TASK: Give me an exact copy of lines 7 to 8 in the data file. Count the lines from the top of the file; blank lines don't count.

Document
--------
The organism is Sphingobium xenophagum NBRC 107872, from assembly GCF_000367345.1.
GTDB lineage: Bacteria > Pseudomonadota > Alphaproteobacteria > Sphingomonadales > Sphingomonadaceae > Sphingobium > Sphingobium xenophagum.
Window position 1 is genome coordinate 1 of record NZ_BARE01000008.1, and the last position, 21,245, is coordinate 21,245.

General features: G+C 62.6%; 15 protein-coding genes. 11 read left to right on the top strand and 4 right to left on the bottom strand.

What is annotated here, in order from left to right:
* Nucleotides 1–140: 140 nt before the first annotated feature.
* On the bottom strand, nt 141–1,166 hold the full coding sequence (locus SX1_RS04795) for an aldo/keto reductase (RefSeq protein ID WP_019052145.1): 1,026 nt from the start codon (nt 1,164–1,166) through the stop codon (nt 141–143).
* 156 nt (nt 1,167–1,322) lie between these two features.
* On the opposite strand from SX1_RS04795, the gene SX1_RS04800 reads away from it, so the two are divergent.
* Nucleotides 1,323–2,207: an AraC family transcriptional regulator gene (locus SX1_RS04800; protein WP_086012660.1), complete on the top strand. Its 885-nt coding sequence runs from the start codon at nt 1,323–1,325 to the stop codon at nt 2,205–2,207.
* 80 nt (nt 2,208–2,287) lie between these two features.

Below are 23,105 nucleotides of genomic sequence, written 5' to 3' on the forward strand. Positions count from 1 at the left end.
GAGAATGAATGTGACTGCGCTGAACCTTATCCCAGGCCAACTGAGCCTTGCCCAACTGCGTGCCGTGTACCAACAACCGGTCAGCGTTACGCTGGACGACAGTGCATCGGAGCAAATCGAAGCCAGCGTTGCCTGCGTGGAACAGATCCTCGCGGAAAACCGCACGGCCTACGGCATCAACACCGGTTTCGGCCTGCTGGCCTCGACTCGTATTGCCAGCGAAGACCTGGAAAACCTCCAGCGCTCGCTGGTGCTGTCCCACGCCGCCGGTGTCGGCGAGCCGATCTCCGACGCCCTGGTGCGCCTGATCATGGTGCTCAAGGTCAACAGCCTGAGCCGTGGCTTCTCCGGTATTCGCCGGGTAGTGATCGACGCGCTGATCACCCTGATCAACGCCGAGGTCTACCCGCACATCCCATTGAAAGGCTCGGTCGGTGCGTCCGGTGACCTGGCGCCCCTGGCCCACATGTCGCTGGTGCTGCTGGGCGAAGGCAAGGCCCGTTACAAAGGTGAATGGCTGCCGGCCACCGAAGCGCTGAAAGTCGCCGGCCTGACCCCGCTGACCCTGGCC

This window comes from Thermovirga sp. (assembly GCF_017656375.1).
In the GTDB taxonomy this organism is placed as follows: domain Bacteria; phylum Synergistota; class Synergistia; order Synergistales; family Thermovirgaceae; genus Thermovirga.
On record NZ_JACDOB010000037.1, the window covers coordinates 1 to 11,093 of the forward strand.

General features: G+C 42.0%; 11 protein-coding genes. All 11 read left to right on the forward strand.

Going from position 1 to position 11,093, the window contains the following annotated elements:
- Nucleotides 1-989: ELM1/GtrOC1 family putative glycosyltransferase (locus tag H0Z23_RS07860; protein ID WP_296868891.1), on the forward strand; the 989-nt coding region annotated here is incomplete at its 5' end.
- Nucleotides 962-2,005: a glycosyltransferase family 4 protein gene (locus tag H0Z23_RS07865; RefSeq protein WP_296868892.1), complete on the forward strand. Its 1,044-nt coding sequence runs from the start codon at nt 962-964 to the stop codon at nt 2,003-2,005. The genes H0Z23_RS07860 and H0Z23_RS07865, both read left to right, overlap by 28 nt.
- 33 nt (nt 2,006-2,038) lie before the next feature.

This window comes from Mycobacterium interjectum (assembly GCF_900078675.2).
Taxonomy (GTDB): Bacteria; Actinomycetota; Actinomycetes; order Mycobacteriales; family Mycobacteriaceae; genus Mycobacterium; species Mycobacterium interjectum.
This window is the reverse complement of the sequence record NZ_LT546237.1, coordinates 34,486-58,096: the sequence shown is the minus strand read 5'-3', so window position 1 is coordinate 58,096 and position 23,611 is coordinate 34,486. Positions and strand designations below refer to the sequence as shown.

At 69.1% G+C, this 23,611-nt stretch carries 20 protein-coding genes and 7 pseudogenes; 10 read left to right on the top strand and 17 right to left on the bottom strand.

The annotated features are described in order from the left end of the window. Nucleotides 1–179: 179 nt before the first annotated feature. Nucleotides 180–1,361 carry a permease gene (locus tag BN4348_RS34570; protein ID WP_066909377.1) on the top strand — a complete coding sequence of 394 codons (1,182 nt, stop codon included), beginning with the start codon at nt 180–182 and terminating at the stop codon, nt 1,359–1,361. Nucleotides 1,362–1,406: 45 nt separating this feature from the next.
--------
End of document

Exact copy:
* On the bottom strand, nt 141–1,166 hold the full coding sequence (locus SX1_RS04795) for an aldo/keto reductase (RefSeq protein ID WP_019052145.1): 1,026 nt from the start codon (nt 1,164–1,166) through the stop codon (nt 141–143).
* 156 nt (nt 1,167–1,322) lie between these two features.